Ponce: More than anything, about what I did before. Normal questions. 3-80, the rest, all suspected me.
envío: Were they good interrogators?
Ponce: One was very good. The one who interrogated me is an ex-guardsman who has specialized in the FSLN since it was founded. He interrogated Sandinistas for Somoza, and now he's working for the Strategic Command. 3-80 and El Invisible lied to the other commanders and told them I was receiving training in the States. But I was a prisoner.
envío: How did you get out?
Ponce: Well, my wife knew that if more than five days went by without my returning to El Paraíso from Strategic, she should let my family in Nicaragua know that I was being detained. Because I was ready for an investigation at any moment. So my mother called an uncle of mine who works in the OAS and had been an officer in Somoza's National Guard—although he had left Nicaragua in 1954, because he was involved with a group of officers who rebelled against Somoza. He's been working in the States with the OAS for over 30 years. This uncle sent a friend of his to the Strategic Command and since 3-80 knows my uncle and respects him and all, my situation changed right away. They let me out on Christmas Day. 3-80 himself took care of the case.
envío: So you were completely clean?
Ponce: Well, I was free. They suspended my pass and all and kept a close watch on me at all times.
envío: Did you begin to think about returning to Nicaragua?
Ponce: No, I still wasn't thinking about anything like that. The thing that forced me to make that decision was when El Invisible arrived and gave me a mission that I was supposed to carry out in two months, January and February. The mission was to blow up the electrical plant at Quisuca, on the way to Somoto, where the television relay antennae are. I had to blow it up to prove myself, to show that I wasn't an infiltrator. But I was still under watch, with no support, no resources, no documents so I could move around—well, the mission was a trap. That's when I began to think about leaving; I knew I had to. This happened at the same time as Esquipulas. I figured it was the right time to come back.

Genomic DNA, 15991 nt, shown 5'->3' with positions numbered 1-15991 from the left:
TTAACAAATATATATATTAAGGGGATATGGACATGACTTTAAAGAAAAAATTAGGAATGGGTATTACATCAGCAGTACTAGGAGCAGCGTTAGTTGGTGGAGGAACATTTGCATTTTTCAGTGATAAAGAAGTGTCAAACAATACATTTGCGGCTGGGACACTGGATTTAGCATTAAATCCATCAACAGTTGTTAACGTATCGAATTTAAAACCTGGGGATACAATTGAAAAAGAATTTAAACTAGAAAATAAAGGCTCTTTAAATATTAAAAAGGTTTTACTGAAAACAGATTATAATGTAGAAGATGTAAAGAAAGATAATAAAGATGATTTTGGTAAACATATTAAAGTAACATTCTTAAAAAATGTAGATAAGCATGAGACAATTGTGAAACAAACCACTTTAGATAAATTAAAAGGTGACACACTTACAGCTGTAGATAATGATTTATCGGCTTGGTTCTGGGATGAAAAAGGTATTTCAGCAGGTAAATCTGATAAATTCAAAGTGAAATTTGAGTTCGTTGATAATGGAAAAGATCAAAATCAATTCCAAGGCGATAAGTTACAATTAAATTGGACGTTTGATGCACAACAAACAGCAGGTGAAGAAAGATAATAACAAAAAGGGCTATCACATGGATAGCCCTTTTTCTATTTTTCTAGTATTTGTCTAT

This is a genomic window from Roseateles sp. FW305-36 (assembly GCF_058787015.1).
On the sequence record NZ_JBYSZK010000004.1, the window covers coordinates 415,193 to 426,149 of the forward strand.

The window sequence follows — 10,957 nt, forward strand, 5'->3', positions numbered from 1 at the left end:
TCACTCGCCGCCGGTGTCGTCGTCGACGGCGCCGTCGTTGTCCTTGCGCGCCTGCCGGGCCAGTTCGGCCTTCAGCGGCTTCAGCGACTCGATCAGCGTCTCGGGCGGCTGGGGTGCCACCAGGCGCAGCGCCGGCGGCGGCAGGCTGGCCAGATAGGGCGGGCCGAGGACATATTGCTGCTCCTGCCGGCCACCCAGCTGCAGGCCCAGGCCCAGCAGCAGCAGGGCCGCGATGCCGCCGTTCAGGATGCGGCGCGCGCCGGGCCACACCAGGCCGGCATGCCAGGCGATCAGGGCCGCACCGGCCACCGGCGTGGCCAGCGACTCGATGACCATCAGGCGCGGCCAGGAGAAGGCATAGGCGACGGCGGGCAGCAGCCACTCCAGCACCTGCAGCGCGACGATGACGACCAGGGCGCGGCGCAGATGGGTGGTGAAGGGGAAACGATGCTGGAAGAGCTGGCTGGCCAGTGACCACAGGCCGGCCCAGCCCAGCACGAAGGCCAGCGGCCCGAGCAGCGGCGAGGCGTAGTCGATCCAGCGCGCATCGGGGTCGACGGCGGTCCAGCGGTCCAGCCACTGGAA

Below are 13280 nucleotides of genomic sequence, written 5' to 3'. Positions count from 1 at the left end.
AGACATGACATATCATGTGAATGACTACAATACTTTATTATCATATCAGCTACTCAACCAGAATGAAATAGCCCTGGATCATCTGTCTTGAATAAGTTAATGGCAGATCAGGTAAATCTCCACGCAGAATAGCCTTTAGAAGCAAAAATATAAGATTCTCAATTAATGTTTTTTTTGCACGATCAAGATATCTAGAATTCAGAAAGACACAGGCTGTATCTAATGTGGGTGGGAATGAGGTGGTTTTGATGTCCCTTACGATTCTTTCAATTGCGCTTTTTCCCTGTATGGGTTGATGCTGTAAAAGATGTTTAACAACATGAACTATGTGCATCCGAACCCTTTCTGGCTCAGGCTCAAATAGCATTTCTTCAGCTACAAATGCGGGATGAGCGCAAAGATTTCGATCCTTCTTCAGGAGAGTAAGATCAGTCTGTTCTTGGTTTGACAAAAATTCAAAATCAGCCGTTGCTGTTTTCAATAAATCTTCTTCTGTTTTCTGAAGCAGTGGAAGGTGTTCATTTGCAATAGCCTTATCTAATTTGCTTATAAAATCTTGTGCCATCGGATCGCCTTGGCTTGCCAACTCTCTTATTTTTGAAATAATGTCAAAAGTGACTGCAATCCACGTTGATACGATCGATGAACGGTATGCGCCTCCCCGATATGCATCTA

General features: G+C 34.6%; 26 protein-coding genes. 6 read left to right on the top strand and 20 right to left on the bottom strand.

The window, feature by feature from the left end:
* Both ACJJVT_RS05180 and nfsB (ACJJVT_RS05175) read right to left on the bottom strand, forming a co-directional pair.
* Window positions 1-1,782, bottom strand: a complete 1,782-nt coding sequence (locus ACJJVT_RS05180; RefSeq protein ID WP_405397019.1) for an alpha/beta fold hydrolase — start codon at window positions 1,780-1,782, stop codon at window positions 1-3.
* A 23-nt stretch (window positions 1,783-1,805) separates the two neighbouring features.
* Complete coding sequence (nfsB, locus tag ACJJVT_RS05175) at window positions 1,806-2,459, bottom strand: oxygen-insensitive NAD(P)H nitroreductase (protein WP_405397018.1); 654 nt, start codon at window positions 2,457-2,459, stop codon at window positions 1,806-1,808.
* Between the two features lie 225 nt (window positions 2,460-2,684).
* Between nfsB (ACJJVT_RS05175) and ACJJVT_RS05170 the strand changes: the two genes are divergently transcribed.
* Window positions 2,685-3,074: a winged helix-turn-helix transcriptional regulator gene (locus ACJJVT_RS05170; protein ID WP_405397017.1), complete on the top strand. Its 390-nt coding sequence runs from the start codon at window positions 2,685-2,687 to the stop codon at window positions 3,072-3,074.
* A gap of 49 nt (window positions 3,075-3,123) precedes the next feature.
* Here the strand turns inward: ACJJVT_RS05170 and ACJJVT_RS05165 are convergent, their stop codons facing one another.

Coming Homeenvío: Weren't you afraid of the Sandinistas?
Ponce: Well, actually no. Maybe because of the origins of my leaving—In fact I've had a chance to talk with the compañeros who started all the problems that ended up with me deciding to leave Nicaragua, and everything's all right. Maybe it's because of what Nicaragua’s going through now. I think everyone has learned a lot.
envío: When you turned yourself in, what interrogation did the Sandinista authorities put you through?
Ponce: None. Nothing at all.
envío: And no lie detector test?
Ponce: Nothing, nothing.
envío: What sort of reception did you expect?
Ponce: I expected to be interrogated. I would imagine that's normal. But they only said to me: Lester, you're free to speak with whomever you want. No one will pressure you.
envío: Did you ask for any sort of protection?
Ponce: No, nothing. All they did was warn me that I had to be careful, that I should be careful about getting drunk, etc. I'm not afraid of anyone here. But from the other side, yeah. They might do something to me.
envío: And what did the FDN say about your leaving Honduras?
Ponce: They said I had never worked for them, that I was a refugee whom they gave food and shelter.
envío: How was the ceremony when you were turned over to your family? They say that the Segovia Theater was packed on August 23 and that you were talking with everybody.